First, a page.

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The Persistent and Timely Will Inherit the Earth

The original title of this post was, "The Reason We Didn't Meetup When I Visited Your City" and it was geared towards explaining what it's like to be busy with lots of correspondence. The post grew past this. This one will be useful for people who expect that they might have huge correspondence increases in the future - rarely do people talk bluntly about what it's like. It'll also be useful for the expansive sort of person who reaches out to people they don't know, so you can understand the mindset of who you're reaching out to. It rambles a little bit in the middle, but I think the mindsets and details could be useful for you.

The Reason We Didn't Meetup When I Visited Your City...

...is because I'm disorganized and you didn't drop a line again.

So, I get a lot of correspondence. Which is great. I really dig that. A couple days ago, I had a great Skype chat about international investing and business expansion with a really smart and cool guy out in SF, and then I met three people locally in Tokyo who are all exceptionally cool guys. I learned a lot, and I think so did the guys I got to hang with, and it was good. I like seeing other people thrive and make money, and got to have some good talks on business and entrepreneurship with everyone I met - I think everyone can hustle a bit more cash here or there.

I really enjoy that. I like meeting smart and enterprising people. I say that everyone - on my site, in posts, on my "About" and "New? Start here" pages,

Da Hong Pao: An $80 Pot of Tea

On Tynan

I had only the roughest of plans coming to China-- hang out in Shanghai, make it to Hua Shan, and drink some good tea. With a couple weeks of Shanghai loafing and a trip to Hua Shan under my belt, only tea was left on my checklist.

China has very high quality famous teas in several categories, many of which were invented here, but the two that I like the most are Puerh and Oolong. I was originally thinking that I'd head down to Yunnan province, where the best Puerh in the world is made, but with my days in China running short, a forty-one hour train trip seemed like a bit of a waste. The Wuyi mountains, on the other hand, are a convenient nine hour overnight train ride from Shanghai. Carl and I decided to head to the Wuyi mountains for a single 18 hour day, with no plan other than to drink Da Hong Pao, Big Red Robe, one of the most prized Oolong teas in the world.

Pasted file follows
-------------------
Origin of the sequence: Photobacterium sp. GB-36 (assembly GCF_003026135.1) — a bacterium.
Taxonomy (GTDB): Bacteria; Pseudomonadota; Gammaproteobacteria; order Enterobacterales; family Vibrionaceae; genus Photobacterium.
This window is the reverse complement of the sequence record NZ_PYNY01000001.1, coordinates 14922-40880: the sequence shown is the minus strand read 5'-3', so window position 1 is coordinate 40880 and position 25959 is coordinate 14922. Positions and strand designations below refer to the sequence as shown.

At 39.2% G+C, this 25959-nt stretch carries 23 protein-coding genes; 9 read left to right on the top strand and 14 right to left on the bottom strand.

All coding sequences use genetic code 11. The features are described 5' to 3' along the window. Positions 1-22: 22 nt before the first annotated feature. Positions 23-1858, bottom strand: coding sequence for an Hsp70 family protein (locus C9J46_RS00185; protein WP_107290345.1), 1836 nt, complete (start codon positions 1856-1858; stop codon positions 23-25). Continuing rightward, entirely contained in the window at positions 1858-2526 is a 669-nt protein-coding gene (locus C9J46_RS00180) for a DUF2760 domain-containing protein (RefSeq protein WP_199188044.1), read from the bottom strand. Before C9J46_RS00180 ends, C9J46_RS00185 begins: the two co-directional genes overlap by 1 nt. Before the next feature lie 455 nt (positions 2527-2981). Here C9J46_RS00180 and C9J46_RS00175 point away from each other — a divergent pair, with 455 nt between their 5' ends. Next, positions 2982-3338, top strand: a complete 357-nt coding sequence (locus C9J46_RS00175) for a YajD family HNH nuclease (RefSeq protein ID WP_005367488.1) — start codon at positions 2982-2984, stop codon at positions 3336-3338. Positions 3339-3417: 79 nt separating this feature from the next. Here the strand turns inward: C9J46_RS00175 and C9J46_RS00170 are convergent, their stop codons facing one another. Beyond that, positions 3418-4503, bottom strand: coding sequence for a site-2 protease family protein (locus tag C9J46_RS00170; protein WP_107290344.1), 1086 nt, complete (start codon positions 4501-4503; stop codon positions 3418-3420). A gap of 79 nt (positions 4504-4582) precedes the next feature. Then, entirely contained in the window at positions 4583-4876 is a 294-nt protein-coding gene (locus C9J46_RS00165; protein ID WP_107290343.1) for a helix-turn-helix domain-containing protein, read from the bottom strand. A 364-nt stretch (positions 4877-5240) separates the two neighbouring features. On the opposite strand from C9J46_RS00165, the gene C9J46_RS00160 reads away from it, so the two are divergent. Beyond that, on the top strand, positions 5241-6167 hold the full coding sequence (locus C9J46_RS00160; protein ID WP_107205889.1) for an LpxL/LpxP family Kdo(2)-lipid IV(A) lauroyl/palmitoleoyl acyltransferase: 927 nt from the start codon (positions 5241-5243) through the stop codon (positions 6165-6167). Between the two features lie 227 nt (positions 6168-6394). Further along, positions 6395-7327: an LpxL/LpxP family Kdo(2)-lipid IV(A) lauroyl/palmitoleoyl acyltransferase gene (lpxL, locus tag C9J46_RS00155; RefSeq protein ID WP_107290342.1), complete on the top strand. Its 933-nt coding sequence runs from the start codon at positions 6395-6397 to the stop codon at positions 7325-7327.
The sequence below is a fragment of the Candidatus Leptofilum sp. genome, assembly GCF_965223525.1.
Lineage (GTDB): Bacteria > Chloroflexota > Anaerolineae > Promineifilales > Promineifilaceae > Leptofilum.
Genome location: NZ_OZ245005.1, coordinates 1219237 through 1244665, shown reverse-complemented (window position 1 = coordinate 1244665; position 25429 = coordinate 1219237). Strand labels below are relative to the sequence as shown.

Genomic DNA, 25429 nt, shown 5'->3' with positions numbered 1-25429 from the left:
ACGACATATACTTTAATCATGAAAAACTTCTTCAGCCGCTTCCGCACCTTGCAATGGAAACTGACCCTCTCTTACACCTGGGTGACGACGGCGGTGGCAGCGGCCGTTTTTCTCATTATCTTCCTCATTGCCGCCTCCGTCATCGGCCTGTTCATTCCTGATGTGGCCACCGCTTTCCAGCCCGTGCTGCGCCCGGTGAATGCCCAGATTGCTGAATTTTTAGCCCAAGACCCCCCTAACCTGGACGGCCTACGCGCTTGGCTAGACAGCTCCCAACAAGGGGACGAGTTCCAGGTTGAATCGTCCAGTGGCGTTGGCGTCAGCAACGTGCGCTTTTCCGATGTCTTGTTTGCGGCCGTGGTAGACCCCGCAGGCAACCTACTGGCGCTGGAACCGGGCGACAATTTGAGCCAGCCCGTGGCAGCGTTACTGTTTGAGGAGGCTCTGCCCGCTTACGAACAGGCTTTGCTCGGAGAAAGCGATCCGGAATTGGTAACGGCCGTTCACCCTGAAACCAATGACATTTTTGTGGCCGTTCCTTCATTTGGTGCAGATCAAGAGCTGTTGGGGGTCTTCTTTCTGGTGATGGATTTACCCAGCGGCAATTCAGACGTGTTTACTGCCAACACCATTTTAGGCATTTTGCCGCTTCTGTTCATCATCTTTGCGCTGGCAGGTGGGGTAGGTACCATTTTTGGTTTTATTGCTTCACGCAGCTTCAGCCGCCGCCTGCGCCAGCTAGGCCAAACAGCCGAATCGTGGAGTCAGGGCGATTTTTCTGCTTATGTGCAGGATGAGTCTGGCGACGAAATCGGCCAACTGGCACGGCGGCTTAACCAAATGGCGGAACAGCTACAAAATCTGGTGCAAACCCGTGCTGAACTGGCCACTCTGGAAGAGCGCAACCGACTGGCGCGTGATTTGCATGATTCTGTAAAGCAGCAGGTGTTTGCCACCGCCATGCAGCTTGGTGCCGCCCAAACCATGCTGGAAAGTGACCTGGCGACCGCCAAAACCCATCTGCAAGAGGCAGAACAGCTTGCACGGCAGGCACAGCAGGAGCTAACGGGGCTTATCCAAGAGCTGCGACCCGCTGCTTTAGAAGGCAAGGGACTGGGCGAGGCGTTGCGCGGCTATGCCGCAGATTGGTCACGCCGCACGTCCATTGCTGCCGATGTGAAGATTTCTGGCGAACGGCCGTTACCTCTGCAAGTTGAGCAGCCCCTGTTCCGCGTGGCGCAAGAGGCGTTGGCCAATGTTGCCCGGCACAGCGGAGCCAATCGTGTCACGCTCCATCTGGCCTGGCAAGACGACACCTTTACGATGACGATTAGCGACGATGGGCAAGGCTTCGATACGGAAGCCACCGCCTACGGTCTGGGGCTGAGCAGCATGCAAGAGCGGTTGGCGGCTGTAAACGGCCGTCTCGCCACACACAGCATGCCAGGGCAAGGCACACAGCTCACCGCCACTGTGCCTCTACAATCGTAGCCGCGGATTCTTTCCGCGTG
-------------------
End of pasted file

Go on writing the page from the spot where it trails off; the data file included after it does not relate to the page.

With one overnight train in and out of the Wuyishan station per day, our itinerary was decided for us. We'd arrive a little before six in the morning and leave at ten at night. That may seem like a short trip, but all we really cared about was finding and drinking the Da Hong Pao, and we figured it would be enough. After reserving our two hard-bed tickets, we check the weather. Rainy the day before we get there, storms the day after, but sun on our day there. Perfect.

The next day we arrive at Shanghai Railway twenty minutes before our train is scheduled to leave. We show our tickets, go through security, and stare up at the giant LED display announcing the departure gates. It scans through the options once and I don't see our train. Odd, but my Chinese reading is even worse than my speaking, so I figure I must have missed it. Another cycle of all departing trains scrolls through, and again I don't see it. I look again at my ticket-- we were supposed to be leaving from Shanghai South. Oops.

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